It was, according to one account, a rather wet and windy summer's day when the Prince of Wales first met Camilla Shand at a polo match in the shadow of Windsor Castle.
Maybe it was, maybe it was not: a certain vagueness with the details would be understandable, given that the encounter took place 34 years ago.
During that time they have conducted a passionate relationship, split up, married other people, had a long-running clandestine affair, divorced their respective partners, endured the shame and ignominy of public scandal and the humiliation of the Camillagate tape and, in recent years, led a strange and ill-defined existence in which Mrs Parker Bowles was part mistress, part official consort.
And now this: after 34 years of a love which has shown remarkable powers of endurance but never received official recognition, they are to marry.
It has been a long time coming. Their encounter at Smith's Lawn in June 1971 was the result of match-making by one of Prince Charles's former girlfriends, Lucia Santa Cruz, who announced that she had found "just the girl" for him. It is unlikely that she can have known how right she was.
The pair hit it off immediately. They had plenty in common, of course: their humour, a love of country pursuits, but more importantly Camilla spirited, jolly, unaffected had an exuberance that the anxious and troubled young prince found remarkably attractive. In theory, Charles should not have been romancing her at all, given that she had for many years been seeing his friend Andrew Parker Bowles, a young officer in the Household Cavalry. But Parker Bowles was a man disinclined to be unduly faithful to his girlfriend, and Camilla was beginning to despair of him as a marriage prospect.
Whoever made the first move, it was clear that Camilla did not need too much encouraging: witness her famous remark to him at a party soon after they met, when she reminded him of the relationship between her ancestor Alice Keppel and King Edward VII: "My great-grandmother and your great-great-grand-father were lovers. So how about it?"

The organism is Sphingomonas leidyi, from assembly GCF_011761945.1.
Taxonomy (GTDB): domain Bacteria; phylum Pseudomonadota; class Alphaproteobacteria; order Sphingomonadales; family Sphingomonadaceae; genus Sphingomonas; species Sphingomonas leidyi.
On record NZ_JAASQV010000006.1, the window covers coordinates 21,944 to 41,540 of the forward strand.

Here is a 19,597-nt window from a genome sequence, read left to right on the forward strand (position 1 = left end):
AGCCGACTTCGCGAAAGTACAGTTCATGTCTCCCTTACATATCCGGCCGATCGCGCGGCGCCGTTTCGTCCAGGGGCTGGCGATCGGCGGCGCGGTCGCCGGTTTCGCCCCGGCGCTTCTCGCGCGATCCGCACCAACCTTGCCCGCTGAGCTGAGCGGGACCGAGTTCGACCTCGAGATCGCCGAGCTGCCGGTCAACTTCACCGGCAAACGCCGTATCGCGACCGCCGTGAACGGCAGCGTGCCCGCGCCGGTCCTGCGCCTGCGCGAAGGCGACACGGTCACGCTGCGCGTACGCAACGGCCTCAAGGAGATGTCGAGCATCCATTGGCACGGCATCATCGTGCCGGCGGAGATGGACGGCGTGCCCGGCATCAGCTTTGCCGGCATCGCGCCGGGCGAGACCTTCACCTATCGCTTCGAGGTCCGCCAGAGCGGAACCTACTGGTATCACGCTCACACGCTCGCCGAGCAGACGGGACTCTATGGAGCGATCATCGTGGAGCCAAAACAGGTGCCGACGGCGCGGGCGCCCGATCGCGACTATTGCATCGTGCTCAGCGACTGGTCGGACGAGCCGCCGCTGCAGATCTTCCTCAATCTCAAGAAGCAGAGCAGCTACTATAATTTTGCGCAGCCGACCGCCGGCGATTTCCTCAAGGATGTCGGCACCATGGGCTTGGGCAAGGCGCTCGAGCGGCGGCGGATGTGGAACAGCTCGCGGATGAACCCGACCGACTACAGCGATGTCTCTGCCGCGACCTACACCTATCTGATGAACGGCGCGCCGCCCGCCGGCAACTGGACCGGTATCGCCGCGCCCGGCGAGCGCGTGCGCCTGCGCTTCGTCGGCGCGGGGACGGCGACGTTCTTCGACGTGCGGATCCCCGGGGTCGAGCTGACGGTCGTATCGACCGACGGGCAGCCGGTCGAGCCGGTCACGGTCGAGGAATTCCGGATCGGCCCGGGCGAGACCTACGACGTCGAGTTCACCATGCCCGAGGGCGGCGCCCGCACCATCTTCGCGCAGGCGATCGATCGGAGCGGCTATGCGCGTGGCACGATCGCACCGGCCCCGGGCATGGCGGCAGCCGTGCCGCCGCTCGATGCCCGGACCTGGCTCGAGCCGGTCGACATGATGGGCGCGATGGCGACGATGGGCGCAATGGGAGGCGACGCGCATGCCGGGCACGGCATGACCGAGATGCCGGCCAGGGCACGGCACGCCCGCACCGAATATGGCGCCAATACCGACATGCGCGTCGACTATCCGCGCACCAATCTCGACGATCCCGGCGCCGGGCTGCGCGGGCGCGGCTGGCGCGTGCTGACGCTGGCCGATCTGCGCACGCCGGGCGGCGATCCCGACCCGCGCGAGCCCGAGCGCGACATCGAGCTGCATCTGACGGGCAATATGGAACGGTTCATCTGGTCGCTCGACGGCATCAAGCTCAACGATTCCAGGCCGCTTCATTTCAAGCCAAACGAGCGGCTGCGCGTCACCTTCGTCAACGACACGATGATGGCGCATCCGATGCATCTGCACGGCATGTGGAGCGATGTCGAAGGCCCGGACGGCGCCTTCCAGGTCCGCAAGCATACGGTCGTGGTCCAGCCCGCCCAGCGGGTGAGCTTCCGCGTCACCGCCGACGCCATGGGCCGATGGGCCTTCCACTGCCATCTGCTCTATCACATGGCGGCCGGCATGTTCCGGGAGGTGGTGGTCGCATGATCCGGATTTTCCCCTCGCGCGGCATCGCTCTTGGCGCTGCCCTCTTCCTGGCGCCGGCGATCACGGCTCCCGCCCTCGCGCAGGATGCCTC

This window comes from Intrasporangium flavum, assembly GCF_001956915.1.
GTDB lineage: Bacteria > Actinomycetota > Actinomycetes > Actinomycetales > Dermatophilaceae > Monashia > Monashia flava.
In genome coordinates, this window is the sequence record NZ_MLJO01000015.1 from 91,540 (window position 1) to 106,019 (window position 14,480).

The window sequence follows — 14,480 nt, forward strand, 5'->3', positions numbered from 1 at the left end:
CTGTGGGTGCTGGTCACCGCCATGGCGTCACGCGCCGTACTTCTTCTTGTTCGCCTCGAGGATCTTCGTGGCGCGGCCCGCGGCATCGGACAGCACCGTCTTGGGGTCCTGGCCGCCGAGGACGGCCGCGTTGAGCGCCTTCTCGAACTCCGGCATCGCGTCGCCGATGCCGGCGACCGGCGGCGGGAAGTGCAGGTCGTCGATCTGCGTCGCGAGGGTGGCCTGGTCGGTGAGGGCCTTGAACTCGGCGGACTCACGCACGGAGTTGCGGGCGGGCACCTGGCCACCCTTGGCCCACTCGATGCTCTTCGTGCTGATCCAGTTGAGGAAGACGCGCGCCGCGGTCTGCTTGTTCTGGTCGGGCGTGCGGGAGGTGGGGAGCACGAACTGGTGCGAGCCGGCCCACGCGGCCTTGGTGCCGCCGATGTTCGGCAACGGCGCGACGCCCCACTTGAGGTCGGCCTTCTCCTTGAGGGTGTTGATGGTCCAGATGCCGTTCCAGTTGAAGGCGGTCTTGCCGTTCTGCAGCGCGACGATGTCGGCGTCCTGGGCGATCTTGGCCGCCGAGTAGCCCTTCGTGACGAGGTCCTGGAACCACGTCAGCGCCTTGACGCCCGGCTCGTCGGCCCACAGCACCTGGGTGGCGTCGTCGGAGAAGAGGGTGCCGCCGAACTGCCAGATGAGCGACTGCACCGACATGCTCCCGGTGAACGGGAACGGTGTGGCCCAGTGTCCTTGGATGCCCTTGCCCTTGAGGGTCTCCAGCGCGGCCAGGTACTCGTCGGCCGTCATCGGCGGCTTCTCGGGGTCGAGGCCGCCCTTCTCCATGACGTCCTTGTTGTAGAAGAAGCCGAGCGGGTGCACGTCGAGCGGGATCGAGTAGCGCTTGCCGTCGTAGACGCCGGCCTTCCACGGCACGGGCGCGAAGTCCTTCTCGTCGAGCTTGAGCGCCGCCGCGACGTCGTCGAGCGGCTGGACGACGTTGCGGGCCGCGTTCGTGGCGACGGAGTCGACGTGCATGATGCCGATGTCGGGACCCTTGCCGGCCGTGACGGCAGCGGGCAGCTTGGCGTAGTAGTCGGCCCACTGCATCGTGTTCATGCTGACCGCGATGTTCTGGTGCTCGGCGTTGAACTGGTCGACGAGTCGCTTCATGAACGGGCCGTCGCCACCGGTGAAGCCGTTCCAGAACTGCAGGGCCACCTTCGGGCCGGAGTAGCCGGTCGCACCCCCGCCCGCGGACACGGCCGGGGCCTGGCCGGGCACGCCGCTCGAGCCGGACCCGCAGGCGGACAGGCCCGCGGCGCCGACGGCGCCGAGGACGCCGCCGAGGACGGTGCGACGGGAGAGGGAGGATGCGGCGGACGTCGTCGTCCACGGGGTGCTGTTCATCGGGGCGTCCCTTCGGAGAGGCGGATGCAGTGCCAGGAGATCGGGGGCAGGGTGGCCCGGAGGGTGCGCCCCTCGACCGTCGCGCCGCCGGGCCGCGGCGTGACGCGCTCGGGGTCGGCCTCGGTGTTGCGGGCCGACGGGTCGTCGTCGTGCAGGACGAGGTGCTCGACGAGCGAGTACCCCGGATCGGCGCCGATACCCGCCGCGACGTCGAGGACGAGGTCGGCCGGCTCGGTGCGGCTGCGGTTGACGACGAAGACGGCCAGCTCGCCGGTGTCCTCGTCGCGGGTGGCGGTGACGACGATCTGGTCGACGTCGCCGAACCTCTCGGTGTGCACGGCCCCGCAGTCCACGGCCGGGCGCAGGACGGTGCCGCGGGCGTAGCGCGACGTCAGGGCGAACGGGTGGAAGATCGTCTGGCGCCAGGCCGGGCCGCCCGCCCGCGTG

Their relationship seemed destined not to last, however. Charles, then embarking on a naval career, was plagued with indecisiveness, and went off to serve in the Caribbean for eight months without telling her what she meant to him. By the time he returned she and Parker Bowles were engaged.
On the face of it, that should have been that. Camilla seemed ideally suited to the life of an Army wife, and Charles had his work cut out dating a succession of pretty girls and working out which would make a suitable future queen. Yet, somehow, the glowing embers of their affair refused to die down, and before long the fire had been rekindled.
Their friendship continued throughout the early years of marriage to Parker Bowles, and even if it was not physically consummated immediately, by 1980 Camilla was sufficiently established in his life to provoke a major row between Charles and his then girlfriend, Anna Wallace, when the prince spent a party dancing with Camilla.
Then Diana arrived on the scene, and a world hungry for romance lapped up every detail of the burgeoning love between the prince and his beautiful young bride. We, the public, did not find out until much later that the fairytale was more myth than reality. Diana, perhaps, had reason to doubt Charles long before they married.